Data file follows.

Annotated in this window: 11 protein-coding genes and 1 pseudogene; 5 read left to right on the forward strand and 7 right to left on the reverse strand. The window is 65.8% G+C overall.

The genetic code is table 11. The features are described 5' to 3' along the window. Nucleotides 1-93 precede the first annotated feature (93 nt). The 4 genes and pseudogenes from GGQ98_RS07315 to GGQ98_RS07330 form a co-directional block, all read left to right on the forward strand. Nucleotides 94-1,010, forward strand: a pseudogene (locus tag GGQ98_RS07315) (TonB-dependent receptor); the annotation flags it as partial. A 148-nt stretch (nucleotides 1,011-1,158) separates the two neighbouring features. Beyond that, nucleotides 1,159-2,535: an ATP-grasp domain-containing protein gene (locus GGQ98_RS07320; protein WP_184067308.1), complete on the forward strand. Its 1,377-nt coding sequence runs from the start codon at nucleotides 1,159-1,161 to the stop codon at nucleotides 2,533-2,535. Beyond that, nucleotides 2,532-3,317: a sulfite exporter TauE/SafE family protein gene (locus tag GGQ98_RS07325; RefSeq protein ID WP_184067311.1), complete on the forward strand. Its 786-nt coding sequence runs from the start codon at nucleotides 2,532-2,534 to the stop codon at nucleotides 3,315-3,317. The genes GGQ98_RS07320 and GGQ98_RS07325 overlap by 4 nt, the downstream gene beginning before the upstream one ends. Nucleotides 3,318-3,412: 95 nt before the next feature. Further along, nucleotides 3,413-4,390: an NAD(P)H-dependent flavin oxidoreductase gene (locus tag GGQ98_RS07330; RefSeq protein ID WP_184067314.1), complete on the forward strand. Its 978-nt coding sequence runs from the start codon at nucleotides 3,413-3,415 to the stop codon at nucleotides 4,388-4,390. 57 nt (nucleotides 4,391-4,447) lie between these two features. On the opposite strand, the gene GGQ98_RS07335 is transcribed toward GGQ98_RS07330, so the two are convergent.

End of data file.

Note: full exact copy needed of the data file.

Annotated in this window: 11 protein-coding genes and 1 pseudogene; 5 read left to right on the forward strand and 7 right to left on the reverse strand. The window is 65.8% G+C overall.

The genetic code is table 11. The features are described 5' to 3' along the window. Nucleotides 1-93 precede the first annotated feature (93 nt). The 4 genes and pseudogenes from GGQ98_RS07315 to GGQ98_RS07330 form a co-directional block, all read left to right on the forward strand. Nucleotides 94-1,010, forward strand: a pseudogene (locus tag GGQ98_RS07315) (TonB-dependent receptor); the annotation flags it as partial. A 148-nt stretch (nucleotides 1,011-1,158) separates the two neighbouring features. Beyond that, nucleotides 1,159-2,535: an ATP-grasp domain-containing protein gene (locus GGQ98_RS07320; protein WP_184067308.1), complete on the forward strand. Its 1,377-nt coding sequence runs from the start codon at nucleotides 1,159-1,161 to the stop codon at nucleotides 2,533-2,535. Beyond that, nucleotides 2,532-3,317: a sulfite exporter TauE/SafE family protein gene (locus tag GGQ98_RS07325; RefSeq protein ID WP_184067311.1), complete on the forward strand. Its 786-nt coding sequence runs from the start codon at nucleotides 2,532-2,534 to the stop codon at nucleotides 3,315-3,317. The genes GGQ98_RS07320 and GGQ98_RS07325 overlap by 4 nt, the downstream gene beginning before the upstream one ends. Nucleotides 3,318-3,412: 95 nt before the next feature. Further along, nucleotides 3,413-4,390: an NAD(P)H-dependent flavin oxidoreductase gene (locus tag GGQ98_RS07330; RefSeq protein ID WP_184067314.1), complete on the forward strand. Its 978-nt coding sequence runs from the start codon at nucleotides 3,413-3,415 to the stop codon at nucleotides 4,388-4,390. 57 nt (nucleotides 4,391-4,447) lie between these two features. On the opposite strand, the gene GGQ98_RS07335 is transcribed toward GGQ98_RS07330, so the two are convergent.